The teachers and administrators do deserve kudos. They managed the earlier improvement in quality in spite of lower State funding.  It’s only now that Sacramento is finally funding school Districts at 2008 levels—if you don’t count the pension cost burden that Sacramento shifted to local school districts without their input or consent.  That burden has been steadily mounting since July 2014. By July 2020, it will finally stabilize at an extra $13 million per year.

Since Measure QS’s defeat back in November 2018, the District has been fiscally resourceful in ways never forced upon them before, though some of the fixes are temporary.  This is not the District of the 00’s and early teens, when it had a questionable reputation for handling capital projects and day-to-day expenses.

So why are we insisting that the District commit to “taking it to 10” to garner the 2/3 majority needed for Measure 1?  Surely the District has made a good case that the Measure 1 parcel tax is needed just to preserve the quality gains that teachers have made throughout the District? And surely the teachers have earned a raise, and some good teachers will leave the District if salaries continue to stagnate.

The trouble is, things are still tough all over. Teachers aren’t the only workers who have been paid less than their contributions merit.  Some votes may think to themselves, “At least teachers still have decent jobs and aren’t trying to make ends meet working two part-time McJobs.”  Others will think, “I’ve been doing the work of two for the past five years ever since we got downsized because the alternative is unthinkable.  And I don’t have a retirement plan in my future other than Social Security, heaven help me.”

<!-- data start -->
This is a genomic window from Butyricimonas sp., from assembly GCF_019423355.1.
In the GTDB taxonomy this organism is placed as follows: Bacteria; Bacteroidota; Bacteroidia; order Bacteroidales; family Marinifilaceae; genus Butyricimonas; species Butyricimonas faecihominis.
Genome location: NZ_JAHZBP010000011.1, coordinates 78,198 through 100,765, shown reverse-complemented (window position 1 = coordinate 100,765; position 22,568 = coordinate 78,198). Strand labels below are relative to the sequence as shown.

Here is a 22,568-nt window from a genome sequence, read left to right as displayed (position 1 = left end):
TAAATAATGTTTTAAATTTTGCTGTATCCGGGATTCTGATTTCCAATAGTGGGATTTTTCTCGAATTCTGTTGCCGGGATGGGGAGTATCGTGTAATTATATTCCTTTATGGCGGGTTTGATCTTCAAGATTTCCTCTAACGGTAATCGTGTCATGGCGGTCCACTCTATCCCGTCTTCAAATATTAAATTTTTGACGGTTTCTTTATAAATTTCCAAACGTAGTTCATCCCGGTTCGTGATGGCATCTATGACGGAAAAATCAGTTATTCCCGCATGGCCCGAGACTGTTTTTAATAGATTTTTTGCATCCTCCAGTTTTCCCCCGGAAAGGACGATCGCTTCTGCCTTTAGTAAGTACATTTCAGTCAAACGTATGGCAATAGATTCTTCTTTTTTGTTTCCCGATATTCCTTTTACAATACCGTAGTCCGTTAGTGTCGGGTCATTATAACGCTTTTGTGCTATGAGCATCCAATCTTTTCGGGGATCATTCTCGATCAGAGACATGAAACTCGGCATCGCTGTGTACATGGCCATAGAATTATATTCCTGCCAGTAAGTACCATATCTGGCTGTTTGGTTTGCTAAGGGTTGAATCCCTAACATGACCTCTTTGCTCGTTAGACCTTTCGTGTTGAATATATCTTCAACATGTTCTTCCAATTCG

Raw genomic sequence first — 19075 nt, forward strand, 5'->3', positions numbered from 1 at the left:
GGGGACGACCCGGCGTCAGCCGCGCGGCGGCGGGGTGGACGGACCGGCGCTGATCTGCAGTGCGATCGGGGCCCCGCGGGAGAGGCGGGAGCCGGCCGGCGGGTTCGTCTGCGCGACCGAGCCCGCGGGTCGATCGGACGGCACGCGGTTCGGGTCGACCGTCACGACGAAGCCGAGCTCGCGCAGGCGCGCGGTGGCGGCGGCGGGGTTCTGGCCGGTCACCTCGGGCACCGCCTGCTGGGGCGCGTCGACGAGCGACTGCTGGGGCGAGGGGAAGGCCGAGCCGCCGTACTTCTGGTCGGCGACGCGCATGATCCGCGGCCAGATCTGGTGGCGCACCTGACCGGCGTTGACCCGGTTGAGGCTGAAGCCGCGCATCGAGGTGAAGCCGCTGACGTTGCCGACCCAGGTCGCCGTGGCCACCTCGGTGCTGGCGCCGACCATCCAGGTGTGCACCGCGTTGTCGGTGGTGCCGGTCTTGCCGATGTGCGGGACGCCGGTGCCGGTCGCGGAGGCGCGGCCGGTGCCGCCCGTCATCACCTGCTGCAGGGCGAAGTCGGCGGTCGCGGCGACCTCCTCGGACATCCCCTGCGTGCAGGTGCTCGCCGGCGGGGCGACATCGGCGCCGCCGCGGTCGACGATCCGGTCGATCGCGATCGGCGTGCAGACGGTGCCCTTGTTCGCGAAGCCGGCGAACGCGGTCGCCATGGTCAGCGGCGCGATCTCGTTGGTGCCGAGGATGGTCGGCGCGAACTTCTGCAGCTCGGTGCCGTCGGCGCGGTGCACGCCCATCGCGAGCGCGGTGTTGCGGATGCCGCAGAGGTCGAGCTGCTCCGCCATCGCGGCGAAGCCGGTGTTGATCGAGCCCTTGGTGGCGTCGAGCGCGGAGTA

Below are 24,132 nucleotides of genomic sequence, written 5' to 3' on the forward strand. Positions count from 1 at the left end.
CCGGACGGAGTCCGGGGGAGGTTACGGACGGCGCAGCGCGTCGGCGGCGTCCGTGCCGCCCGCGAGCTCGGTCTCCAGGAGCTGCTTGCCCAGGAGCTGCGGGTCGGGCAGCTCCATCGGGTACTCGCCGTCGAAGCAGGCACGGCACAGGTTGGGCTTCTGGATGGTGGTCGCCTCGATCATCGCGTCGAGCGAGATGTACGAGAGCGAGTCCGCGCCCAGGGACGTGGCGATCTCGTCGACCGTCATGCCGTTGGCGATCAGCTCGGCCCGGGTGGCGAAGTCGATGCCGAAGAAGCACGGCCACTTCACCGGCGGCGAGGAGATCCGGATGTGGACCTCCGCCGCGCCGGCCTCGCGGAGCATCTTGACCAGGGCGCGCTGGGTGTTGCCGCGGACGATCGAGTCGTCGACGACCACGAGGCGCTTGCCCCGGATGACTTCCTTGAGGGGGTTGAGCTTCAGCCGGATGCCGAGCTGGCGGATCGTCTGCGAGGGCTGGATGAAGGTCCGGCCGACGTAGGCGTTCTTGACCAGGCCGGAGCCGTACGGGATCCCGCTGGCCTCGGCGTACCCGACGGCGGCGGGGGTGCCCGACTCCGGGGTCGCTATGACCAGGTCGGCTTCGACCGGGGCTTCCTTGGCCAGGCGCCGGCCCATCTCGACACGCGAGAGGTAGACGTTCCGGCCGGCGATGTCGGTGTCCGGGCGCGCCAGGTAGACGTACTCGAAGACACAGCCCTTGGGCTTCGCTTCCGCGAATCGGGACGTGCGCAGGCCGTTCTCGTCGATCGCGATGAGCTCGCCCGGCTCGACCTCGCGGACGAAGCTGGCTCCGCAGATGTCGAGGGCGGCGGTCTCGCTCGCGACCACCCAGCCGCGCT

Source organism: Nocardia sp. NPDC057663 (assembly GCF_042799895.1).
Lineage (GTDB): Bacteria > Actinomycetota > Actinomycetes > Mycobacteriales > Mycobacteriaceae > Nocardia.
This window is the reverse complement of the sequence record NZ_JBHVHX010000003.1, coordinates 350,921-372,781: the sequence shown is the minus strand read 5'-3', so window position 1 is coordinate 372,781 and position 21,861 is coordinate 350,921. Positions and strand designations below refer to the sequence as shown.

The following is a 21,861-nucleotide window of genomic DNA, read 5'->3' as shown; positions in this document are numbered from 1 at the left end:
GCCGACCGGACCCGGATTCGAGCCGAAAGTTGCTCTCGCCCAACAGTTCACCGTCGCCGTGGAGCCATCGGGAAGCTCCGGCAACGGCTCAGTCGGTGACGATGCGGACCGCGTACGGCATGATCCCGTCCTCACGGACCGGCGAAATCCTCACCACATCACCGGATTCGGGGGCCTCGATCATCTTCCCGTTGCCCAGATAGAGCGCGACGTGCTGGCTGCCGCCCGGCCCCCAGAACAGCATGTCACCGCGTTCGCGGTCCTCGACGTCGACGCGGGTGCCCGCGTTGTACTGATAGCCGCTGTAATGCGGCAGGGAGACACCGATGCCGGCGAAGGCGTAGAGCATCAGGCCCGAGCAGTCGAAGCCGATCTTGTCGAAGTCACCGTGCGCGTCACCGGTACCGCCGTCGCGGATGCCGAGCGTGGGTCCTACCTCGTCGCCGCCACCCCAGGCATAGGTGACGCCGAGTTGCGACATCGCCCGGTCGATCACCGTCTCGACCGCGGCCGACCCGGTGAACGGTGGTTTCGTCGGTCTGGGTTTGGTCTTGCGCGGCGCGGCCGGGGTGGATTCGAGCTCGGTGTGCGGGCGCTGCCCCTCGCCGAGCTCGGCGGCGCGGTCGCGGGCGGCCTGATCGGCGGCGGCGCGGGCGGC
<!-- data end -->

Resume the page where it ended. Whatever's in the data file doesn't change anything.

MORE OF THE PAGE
So what is to be done?  We propose the following bargain:  The voters pass Measure I and the businesses don’t cut back their charitable funding.  In return, the District commits to a have all schools at “10” within, say, four years.  As far as wages and salaries go, the most vulnerable employees get their raise, period.  Keep up the good work.  The teachers get their raise but pledge to be more flexible: some may teach larger classes and others may launch new classes, but all this extra stress is to be in the service of real gains in education quality.  (Also, the teachers get reimbursed for the supplies they need to purchase for their classes.) The administrators don’t give themselves a raise until significant progress toward “10” has been made; that is, after the first or second year.

Parents are willing to make great sacrifices to secure a better life for their children.  Many businesses will tolerate a tax if it delivers real results. 

Neighboring Glendale achieved quality results for its schools similar to those of Burbank, but at a cost per pupil $574 greater than Burbank.  Measure I would add roughly $600 per Burbank pupil. The District must embrace the challenge of pledging to use parcel tax revenues to further improve quality, rather than only preserve recent gains.

Otherwise, Measure I may not garner a 67% vote in its favor.  And even if it does, there is a substantial risk that business good will and donations will dry up.

We believe the District is able to rise to the challenge of “taking it to 10.”  If the District clearly states that it’s also willing, then it will have the best odds for getting Measure I passed.

For the sake of some 15,000 Burbank students, we hope Measure I passes.